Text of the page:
Mountaintop Artists Liman and Trautman Shine in Ridgewood

That area of the Northern Catskills known as the Mountaintop is home to heartbreakingly beautiful scenery, gorgeous summer days, inhospitable winters–and an amazingly active colony of artists and crafters. I’ve written about photographer Francis Driscoll in these pages (and will be doing so again) as well as crafter and antiques dealer Cindy Smith. Now, as a lover of the Mountaintop I’m pleased and proud to report on a wonderful exhibit by Mountaintop artists Peter Liman and Sheila Trautman in Ridgewood, New Jersey.

Sheila Trautman poses near her work.

Sheila Trautman poses near her work.

The exhibit is called Oil and Water Do Mix, and Peter (an oil painter) and Sheila (a watercolorist) demonstrate successfully the truth of that statement. Despite their using two different media for their paintings, their work does blend well. I wonder whether it has to do with the sense of place they bring to their work and, with that, their obvious love for the places they paint. Reading the captions to each painting was almost as much of a delight as seeing the paintings themselves. Of course, a number of the paintings depict scenes in the Mountaintop region,

Peter Liman with one of his paintings

Peter Liman with one of his paintings

and I felt privileged to recognize those; perhaps not many in this New Jersey venue could say that.  Bergen County has its own lively arts scene, and, although these two gifted artists are no strangers to the area (Peter is now resident there),  it’s nice to think of the people in northern New Jersey who are seeing Peter and Sheila’s work for the first time.

Oil and Water Do Mix is at The Stable Gallery, 259 North Maple Avenue, Ridgewood, NJ, easily reached off Route 17. The gallery is open Monday to Friday, 9 am to 4 pm, and the exhibit runs until January 31, If you can make it, do get to see it; it’s more than worth it.

Guests at the reception enjoying the art

Guests at the reception enjoying the art


Antiques Store in Hunter is a Treasure Trove

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The Mountain Top region of the Catskills is home to an amazing number of artistic, creative, and literary people. Cindy Smith is one of them. Cindy and her husband, Dan, operate the Antiques store located at the crossroads of Routes 23A and 296 in Hunter (you can’t miss it–it’s just to the west of the junction, on the north side of 23A — at 8176 Main Street).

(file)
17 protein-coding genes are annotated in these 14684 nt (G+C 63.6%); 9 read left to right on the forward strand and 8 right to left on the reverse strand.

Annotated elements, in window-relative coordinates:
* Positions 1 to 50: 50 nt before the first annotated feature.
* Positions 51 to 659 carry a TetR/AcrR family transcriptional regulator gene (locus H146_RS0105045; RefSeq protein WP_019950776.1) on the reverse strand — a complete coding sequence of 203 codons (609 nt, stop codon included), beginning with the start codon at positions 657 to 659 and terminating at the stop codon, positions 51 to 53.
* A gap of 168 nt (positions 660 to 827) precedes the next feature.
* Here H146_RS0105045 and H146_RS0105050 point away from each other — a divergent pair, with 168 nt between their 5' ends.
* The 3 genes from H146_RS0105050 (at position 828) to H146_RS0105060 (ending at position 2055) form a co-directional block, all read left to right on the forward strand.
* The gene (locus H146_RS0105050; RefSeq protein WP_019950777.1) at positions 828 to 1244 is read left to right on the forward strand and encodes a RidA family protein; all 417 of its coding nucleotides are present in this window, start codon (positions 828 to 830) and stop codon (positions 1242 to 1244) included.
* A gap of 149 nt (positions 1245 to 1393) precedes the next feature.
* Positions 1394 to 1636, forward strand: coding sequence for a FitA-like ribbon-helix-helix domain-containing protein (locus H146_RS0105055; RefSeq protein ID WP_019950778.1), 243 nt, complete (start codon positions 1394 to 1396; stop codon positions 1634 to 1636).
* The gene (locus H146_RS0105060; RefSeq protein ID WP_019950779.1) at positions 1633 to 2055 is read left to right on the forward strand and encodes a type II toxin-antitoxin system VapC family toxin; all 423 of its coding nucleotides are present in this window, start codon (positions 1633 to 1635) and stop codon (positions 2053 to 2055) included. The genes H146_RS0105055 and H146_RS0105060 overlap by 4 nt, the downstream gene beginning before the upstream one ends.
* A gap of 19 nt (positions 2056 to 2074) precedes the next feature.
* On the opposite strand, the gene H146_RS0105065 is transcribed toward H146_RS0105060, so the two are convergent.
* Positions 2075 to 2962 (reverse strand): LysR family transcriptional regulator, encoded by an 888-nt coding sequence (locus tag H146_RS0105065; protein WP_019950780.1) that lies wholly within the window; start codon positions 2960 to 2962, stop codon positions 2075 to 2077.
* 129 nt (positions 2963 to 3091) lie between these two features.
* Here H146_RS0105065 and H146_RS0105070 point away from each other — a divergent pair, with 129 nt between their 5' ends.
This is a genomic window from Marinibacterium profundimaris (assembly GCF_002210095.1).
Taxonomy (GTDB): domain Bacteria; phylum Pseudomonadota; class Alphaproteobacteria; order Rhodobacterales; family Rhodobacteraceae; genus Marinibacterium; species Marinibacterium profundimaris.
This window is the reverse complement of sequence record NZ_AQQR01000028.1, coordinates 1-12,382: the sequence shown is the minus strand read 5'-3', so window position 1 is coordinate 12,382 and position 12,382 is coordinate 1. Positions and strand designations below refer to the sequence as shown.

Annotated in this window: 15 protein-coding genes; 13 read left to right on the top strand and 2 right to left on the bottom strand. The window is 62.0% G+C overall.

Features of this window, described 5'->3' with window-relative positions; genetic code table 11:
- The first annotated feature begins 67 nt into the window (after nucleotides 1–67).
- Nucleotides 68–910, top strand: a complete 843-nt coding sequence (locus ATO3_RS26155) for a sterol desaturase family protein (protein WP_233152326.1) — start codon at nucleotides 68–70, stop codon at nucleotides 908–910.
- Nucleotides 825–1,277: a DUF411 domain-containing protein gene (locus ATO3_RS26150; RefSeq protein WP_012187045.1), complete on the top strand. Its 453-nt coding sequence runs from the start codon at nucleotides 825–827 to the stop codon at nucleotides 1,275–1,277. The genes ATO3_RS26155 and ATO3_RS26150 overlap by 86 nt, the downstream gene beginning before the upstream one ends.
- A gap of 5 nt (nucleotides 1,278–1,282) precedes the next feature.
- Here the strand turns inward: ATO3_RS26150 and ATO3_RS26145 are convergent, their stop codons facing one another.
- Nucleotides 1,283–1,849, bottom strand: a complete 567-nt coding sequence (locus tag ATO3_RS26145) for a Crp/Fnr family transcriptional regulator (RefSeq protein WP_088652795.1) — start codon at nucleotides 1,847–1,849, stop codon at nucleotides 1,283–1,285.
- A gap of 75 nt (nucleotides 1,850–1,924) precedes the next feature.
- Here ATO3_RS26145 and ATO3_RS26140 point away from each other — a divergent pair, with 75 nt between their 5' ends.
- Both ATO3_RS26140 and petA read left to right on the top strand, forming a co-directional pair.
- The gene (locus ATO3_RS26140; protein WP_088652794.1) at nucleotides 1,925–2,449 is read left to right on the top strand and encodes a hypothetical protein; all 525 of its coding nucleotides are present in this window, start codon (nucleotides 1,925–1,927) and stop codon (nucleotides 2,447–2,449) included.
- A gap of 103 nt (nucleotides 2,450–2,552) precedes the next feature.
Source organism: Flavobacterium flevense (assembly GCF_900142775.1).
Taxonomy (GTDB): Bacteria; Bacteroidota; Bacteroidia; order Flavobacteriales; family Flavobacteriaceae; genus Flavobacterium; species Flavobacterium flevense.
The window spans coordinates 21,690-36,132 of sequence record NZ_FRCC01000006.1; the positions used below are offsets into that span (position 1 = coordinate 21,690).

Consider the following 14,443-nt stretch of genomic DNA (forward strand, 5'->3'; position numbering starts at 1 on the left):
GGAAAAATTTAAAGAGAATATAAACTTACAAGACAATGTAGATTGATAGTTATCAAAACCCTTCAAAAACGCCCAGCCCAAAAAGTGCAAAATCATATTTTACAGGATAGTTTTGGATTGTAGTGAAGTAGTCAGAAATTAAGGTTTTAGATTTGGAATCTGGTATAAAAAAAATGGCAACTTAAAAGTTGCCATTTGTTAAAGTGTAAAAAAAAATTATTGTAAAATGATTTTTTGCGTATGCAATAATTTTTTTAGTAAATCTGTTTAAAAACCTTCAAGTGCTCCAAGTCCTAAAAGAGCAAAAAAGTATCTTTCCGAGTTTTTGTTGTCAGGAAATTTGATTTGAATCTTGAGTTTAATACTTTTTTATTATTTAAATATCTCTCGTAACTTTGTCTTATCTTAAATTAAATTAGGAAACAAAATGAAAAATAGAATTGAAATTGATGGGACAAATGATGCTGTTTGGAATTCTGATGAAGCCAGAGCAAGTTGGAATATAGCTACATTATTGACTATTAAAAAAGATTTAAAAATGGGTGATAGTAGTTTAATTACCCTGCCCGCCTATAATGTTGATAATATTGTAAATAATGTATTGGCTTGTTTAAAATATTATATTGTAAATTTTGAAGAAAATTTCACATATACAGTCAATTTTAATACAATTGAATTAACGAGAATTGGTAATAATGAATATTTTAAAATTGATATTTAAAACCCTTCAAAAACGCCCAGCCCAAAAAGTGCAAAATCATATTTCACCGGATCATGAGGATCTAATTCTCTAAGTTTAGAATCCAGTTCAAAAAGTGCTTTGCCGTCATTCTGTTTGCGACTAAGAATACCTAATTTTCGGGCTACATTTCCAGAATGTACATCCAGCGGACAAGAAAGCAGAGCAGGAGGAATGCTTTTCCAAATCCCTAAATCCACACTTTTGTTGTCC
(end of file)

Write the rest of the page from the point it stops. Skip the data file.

EdIMG_2040 TC sCindy’s path and mine first crossed at the Mountain Top Historical Society‘s annual Open House, where we were each selling our wares. Because of my interest in historic sites, for possible photographic subjects, I was attracted to the reproductions of historic postcards that she sells, and I bought some for future reference. Not long afterward, I met up with her again at — guess where — a postcard show sponsored by the MTHS at their Haines Falls headquarters. And so during one of my days of rambling round the Mountain Top with my camera, I stopped into Cindy’s store to see her in situ.

I was amazed at Cindy’s knack for filling these few rooms in this lovely old building with as many wares as possible without the effect being one of clutter and jumble.  Actually, the ambiance was warm and homey. I loved it.  In addition to the gently used items — “Old Treasured Belongings,” as she calls that side of her business — she also operates “Handmade by Cindy,” items she makes herself. Handbags in various styles and colors, scarves — you name it.  In addition to her store, Cindy can be found at the many Holiday Craft Fairs in the area. I believe she and I will both be selling at the Craft Fair in Windham on December 14.EdIMG_2040 TC s

These are some photos I took inside Cindy’s store (with her gracious permission, of course). I’ll be processing some photos as “vintage” images and will post them on my photo blog when they’re ready.

Speaking of photos, you can now purchase signed copies of my book Historic Hudson Valley: A Photographic Tour at the Tannersville Antique & Artisan Center! Be sure to check out this fabulous shop and gallery run by Rick Thomas.  Actually, it was Cindy Smith who first alerted me to this Center — another example of the close-knitted artistic community on the Mountain Top.

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